After the rebellion of 1534, the governor was almost always English born with limited exception. Most governors were lord deputies or deputy lieutenants. Apart from the long vice royalties of two Dukes of Ormond from 1643 to 1713, no one of Irish birth was appointed thereafter as Lord Deputy. The important posts within the Irish administration were reserved to English natives.

Positions in the church, judicial bench and civil administration were routinely conferred on persons of English and later British birth. This contrasted markedly with Scotland where its own native ecclesiastical system and judicial system survived and were staffed locally.

Stuart Era

The accession of James VI of Scotland as James I of England on the death of his cousin Elizabeth I provided a parallel for the relationship.  This Stuarts were independently kings of Scotland, England and Wales and Ireland; the so-called three kingdoms.

The 17th century commenced with the defeat of Hugh  O’Neill (Earl of Tyrone/ Gaelic Chief)  at the end of the nine-year war in 1603 and the subsequent flight of the Earls in 1607.  Tyrone’s rebellion had been lost after the Battle of Kinsale and a scorched  earth  policy followed with subsequent defeats for O’Neill and O’Donnell.  The dying  Queen Elizabeth seeing O’Neill in surrender at the end of the war authorised the Lord Deputy to offer term to the rebels.

Evolution of Irish Council

The nature of the Irish Council changed over time. The council did not involve into a comprehensive executive. The council intermediated on draft bills from London and those emanating from the Irish parliament. Most councillors were members of one or other house of parliament and were somewhat politicised.

The number of members of the council varied.  At the beginning of the 18th century, it was at 56.  However, attendance was relatively low, and business was undertaken by relatively few. The effectiveness of the  council varied considerably.  At times it was relatively unwieldy and inefficient.


The Lords Deputy / Lord Lieutent  employed auxiliaries to assist with the business of government.  Much was delegated.  From 1660s onwards, the lords lieutenant hired undertakers and surrogates to manage the affairs of the king. A function of the undertakers was to smooth the  passage of bills through parliament. Tensions rose as these surrogates and appointees sought greater powers and spoils of office in order to reward  their followers.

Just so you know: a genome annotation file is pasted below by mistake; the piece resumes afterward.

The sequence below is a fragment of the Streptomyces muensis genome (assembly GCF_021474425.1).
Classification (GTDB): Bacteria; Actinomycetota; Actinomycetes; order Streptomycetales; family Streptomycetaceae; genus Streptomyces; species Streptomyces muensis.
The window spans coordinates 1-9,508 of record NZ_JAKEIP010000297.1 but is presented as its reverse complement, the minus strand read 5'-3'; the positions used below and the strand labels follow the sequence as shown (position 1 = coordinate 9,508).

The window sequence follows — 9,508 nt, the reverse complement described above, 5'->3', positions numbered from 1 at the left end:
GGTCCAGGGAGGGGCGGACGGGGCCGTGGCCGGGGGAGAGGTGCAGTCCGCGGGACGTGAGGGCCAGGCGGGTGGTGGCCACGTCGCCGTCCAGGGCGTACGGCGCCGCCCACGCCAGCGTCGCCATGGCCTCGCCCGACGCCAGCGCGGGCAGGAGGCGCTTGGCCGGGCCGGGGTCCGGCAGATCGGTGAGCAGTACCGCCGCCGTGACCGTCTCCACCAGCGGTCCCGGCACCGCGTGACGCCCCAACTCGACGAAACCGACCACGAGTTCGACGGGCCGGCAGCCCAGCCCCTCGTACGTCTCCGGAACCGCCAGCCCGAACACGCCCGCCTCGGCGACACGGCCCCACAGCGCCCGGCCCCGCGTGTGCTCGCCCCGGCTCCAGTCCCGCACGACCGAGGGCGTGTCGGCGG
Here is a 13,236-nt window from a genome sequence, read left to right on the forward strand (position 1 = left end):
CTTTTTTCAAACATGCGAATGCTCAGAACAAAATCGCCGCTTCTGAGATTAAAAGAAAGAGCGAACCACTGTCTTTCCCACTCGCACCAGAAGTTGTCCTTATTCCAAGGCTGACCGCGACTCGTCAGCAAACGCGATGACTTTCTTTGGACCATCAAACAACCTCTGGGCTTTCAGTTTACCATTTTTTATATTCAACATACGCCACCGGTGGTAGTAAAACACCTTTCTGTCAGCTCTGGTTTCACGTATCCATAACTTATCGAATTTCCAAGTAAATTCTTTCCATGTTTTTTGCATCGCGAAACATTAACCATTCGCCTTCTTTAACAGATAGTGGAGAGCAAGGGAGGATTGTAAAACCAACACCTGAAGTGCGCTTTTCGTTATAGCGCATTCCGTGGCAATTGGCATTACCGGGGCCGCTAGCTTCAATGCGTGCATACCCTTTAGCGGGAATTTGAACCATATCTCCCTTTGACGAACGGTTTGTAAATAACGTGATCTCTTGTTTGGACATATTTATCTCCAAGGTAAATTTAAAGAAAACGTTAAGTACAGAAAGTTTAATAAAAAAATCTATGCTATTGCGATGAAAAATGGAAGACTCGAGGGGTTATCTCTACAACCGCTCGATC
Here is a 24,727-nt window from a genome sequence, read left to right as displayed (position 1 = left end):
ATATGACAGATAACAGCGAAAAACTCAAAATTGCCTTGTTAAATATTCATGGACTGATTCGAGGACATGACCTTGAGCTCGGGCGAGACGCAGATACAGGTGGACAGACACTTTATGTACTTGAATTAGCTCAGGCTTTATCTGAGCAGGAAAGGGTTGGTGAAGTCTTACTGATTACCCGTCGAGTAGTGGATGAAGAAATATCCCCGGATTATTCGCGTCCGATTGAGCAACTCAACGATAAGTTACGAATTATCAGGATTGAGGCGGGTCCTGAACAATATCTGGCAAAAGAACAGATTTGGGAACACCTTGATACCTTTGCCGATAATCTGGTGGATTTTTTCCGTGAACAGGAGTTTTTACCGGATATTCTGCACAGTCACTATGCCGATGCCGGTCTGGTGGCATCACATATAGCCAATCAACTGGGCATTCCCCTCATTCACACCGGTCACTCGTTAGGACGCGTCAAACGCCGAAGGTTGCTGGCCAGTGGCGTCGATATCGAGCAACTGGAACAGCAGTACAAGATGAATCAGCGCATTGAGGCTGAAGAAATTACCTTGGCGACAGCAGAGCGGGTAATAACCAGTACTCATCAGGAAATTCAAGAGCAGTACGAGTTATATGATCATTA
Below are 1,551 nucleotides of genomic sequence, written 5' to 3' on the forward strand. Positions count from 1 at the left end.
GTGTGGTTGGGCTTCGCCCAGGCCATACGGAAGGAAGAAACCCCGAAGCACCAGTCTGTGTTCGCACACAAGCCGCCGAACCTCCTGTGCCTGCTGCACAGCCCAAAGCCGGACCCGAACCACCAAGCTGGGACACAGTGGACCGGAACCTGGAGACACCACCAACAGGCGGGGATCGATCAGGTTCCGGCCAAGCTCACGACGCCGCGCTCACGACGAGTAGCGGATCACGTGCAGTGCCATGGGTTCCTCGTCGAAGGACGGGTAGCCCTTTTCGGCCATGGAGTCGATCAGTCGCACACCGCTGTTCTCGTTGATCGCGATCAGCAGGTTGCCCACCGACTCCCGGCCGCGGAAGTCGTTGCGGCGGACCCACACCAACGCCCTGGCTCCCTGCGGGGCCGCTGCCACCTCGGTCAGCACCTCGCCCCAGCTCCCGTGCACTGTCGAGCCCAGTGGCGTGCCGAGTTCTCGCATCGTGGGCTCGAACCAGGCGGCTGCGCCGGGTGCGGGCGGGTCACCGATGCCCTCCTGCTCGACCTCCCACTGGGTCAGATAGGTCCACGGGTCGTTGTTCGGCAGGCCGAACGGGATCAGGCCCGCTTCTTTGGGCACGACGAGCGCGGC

In the absence of the viceroy/lord lieutenant, notables in Dublin were requisitioned to act as lords justices.  A troika comprising the lord chancellor, speaker of the house and the primate (Archbishop of Armagh) of the church of Ireland played a key role in government.  Other Irish nobles and notables were included from time to time.

By the early 18th century, the viceroy’s role was both ceremonial and administrative.  They held court and made their impact through the scale and style of their hospitality.

Lords lieutenant / viceroy might be accompanied by an entourage.  The viceroys struck strategic alliances with persons of influence in Ireland. Some  viceroys were relatively weak.  Petitions were made to the Crown over the head of the viceroy given his subservience and relatively weak position.

Many Viceroys  came to Ireland only every second year and then only for the duration of the parliamentary sessions typically up to six months.  Deputies were appointed.  Ormond preferred to spend time in England where he doubled as Lord’s Stewart of Charles II household.  He left Ireland to his sons Ossory and Arran.



Important Notice! This website is provided for informational purposes only! It is a fundamental condition of the use of this website that no liability is accepted for any loss or damage caused by reason of any error, omission, or misstatement in its contents. 

Draft Articles; The articles on this website are in draft form and are subject to further review for typographical errors and, in some cases, updating and correction. It is intended to include references to the sources of materials and acknowledgements in the final version. The content of articles with [EU] in the title and some of the articles in the section on Agriculture are a reproduction of or are based on European or Irish public sector information.

Leave a Reply

Your email address will not be published. Required fields are marked *